Thomas Wolfe, a famous American novelist of the early 20th century, once said, “You can’t go home again.” For members of the Orthodox Jewish community, this isn’t true.
A few months ago, I received a message from a former student who had found me via some of my posts online, where I maintain a website and share a list of book recommendations. This woman knew me as her language arts and history teacher when she was in the eighth grade at Prospect Park Yeshiva Elementary School in 1979. Her message was not only sweet and complimentary, but it brought back memories of my time with this extremely intelligent and creative group of young women, who were also refined and had stellar middos.
In 1979, I had already been teaching for a while, having graduated from New York University in three years and gone on to earn my master’s degree by 1975. The class that graduated in June of 1979 was a gem. Whether engaged in stimulating literary discussions or teaching historical events, I loved working with them every day. I almost felt like I was one of them; I probably enjoyed their senior trip to Washington, DC, as much as they did.
The woman who reached out to me reminded me of the following incident. One day, I had confiscated a note a girl was writing in class and proceeded to read it aloud. I wrote back to her that in retrospect I regretted having done so, having since realized that it was an infringement of her privacy, and that I should have just given it back to her later. No, my correspondent corrected me, the reason I’d read the note aloud was because of its content. The girl was asking her friend for a book recommendation. Apparently, after reading the note to the class, I told them that if they wished to write notes to each other on these kinds of topics, I would be very proud. My former student concluded by stating that she had enjoyed my classes, particularly our discussions of history.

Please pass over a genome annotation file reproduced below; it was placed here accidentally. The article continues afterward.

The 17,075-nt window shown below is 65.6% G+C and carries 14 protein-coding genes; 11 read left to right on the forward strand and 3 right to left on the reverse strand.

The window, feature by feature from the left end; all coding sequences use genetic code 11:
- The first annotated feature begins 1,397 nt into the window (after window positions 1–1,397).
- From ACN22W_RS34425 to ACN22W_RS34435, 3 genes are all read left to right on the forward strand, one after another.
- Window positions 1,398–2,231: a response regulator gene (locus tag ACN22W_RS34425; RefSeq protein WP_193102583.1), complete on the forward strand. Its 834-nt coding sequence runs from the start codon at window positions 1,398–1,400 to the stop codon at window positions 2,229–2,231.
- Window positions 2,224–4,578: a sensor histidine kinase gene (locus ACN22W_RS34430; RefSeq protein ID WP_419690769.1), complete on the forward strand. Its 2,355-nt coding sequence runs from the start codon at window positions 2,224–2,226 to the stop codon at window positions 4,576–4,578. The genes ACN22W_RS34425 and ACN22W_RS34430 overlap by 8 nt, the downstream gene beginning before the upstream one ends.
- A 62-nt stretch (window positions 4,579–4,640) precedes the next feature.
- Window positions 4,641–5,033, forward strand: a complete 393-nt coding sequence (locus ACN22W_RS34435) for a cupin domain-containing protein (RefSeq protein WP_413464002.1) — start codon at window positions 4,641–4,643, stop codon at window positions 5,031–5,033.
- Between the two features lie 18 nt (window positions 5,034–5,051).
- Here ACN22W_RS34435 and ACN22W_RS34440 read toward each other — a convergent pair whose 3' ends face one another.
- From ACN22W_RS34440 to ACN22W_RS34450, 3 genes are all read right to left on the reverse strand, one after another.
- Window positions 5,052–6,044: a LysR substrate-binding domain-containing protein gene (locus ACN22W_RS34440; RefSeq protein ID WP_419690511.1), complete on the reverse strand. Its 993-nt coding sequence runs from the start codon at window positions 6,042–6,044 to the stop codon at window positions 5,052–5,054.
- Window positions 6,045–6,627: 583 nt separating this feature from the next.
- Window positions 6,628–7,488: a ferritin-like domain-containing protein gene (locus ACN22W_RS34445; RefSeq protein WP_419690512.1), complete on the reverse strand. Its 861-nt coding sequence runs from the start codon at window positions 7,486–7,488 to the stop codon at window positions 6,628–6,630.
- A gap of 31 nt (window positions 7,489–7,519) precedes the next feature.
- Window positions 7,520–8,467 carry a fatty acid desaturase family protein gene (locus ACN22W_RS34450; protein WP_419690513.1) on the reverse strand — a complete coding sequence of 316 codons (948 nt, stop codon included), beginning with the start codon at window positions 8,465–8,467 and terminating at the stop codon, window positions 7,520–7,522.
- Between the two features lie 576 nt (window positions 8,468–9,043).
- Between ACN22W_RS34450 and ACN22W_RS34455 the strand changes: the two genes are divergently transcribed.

Over the years, I had occasionally thought about my students at PPY. I even loved one of their names so much that I gave it to my eldest daughter. It started me thinking about what had happened to those nice young girls. Where were they now? Had most of them ended up getting married and staying in Brooklyn? I thought it would make an interesting article to share with others, but where would I even begin?
I started looking through their yearbook, for which I had been the adviser, and searching their names. Surprisingly, some of them showed up with the inclusion of their married names. The online White Pages sometimes provided me with an address as well. Some of the women had accounts on social media and I was able to message them. The thrill I felt every time I found another phone number made me think I should have become a detective.